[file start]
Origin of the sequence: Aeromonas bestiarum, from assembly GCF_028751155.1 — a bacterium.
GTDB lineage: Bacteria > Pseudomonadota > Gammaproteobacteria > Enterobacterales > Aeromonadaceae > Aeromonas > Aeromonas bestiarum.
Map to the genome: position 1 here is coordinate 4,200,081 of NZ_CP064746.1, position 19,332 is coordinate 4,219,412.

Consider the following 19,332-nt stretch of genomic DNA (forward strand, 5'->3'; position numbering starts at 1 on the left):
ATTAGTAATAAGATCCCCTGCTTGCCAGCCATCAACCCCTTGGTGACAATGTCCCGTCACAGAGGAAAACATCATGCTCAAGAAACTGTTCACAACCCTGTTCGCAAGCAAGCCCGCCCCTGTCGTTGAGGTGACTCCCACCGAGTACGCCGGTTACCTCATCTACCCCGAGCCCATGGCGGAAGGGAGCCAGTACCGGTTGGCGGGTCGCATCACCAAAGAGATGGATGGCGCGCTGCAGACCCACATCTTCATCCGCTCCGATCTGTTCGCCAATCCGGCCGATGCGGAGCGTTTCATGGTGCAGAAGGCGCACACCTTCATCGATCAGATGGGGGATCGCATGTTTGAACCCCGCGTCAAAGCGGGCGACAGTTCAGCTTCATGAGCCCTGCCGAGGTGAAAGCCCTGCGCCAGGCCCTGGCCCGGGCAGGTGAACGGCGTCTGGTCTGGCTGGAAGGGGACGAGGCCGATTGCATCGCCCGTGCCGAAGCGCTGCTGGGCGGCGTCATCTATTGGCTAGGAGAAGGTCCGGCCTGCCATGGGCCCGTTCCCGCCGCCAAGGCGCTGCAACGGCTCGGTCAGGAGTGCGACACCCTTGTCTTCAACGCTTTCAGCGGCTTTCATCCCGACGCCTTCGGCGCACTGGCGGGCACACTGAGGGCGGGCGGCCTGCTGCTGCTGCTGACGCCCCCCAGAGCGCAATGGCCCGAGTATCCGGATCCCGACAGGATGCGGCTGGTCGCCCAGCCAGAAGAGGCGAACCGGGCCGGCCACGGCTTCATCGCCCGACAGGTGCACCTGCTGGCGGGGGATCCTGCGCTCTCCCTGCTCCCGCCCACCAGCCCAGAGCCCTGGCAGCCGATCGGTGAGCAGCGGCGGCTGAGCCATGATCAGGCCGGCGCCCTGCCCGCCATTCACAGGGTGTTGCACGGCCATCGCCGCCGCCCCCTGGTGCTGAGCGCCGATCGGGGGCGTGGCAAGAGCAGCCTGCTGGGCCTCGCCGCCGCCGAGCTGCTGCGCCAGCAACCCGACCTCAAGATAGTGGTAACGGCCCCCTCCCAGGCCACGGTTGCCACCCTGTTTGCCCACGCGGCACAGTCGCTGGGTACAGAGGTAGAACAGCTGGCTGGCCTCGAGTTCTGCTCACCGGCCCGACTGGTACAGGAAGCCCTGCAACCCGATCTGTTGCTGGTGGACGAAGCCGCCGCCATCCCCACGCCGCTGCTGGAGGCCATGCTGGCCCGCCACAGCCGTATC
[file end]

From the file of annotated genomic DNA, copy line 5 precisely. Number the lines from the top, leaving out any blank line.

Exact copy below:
ATTAGTAATAAGATCCCCTGCTTGCCAGCCATCAACCCCTTGGTGACAATGTCCCGTCACAGAGGAAAACATCATGCTCAAGAAACTGTTCACAACCCTGTTCGCAAGCAAGCCCGCCCCTGTCGTTGAGGTGACTCCCACCGAGTACGCCGGTTACCTCATCTACCCCGAGCCCATGGCGGAAGGGAGCCAGTACCGGTTGGCGGGTCGCATCACCAAAGAGATGGATGGCGCGCTGCAGACCCACATCTTCATCCGCTCCGATCTGTTCGCCAATCCGGCCGATGCGGAGCGTTTCATGGTGCAGAAGGCGCACACCTTCATCGATCAGATGGGGGATCGCATGTTTGAACCCCGCGTCAAAGCGGGCGACAGTTCAGCTTCATGAGCCCTGCCGAGGTGAAAGCCCTGCGCCAGGCCCTGGCCCGGGCAGGTGAACGGCGTCTGGTCTGGCTGGAAGGGGACGAGGCCGATTGCATCGCCCGTGCCGAAGCGCTGCTGGGCGGCGTCATCTATTGGCTAGGAGAAGGTCCGGCCTGCCATGGGCCCGTTCCCGCCGCCAAGGCGCTGCAACGGCTCGGTCAGGAGTGCGACACCCTTGTCTTCAACGCTTTCAGCGGCTTTCATCCCGACGCCTTCGGCGCACTGGCGGGCACACTGAGGGCGGGCGGCCTGCTGCTGCTGCTGACGCCCCCCAGAGCGCAATGGCCCGAGTATCCGGATCCCGACAGGATGCGGCTGGTCGCCCAGCCAGAAGAGGCGAACCGGGCCGGCCACGGCTTCATCGCCCGACAGGTGCACCTGCTGGCGGGGGATCCTGCGCTCTCCCTGCTCCCGCCCACCAGCCCAGAGCCCTGGCAGCCGATCGGTGAGCAGCGGCGGCTGAGCCATGATCAGGCCGGCGCCCTGCCCGCCATTCACAGGGTGTTGCACGGCCATCGCCGCCGCCCCCTGGTGCTGAGCGCCGATCGGGGGCGTGGCAAGAGCAGCCTGCTGGGCCTCGCCGCCGCCGAGCTGCTGCGCCAGCAACCCGACCTCAAGATAGTGGTAACGGCCCCCTCCCAGGCCACGGTTGCCACCCTGTTTGCCCACGCGGCACAGTCGCTGGGTACAGAGGTAGAACAGCTGGCTGGCCTCGAGTTCTGCTCACCGGCCCGACTGGTACAGGAAGCCCTGCAACCCGATCTGTTGCTGGTGGACGAAGCCGCCGCCATCCCCACGCCGCTGCTGGAGGCCATGCTGGCCCGCCACAGCCGTATC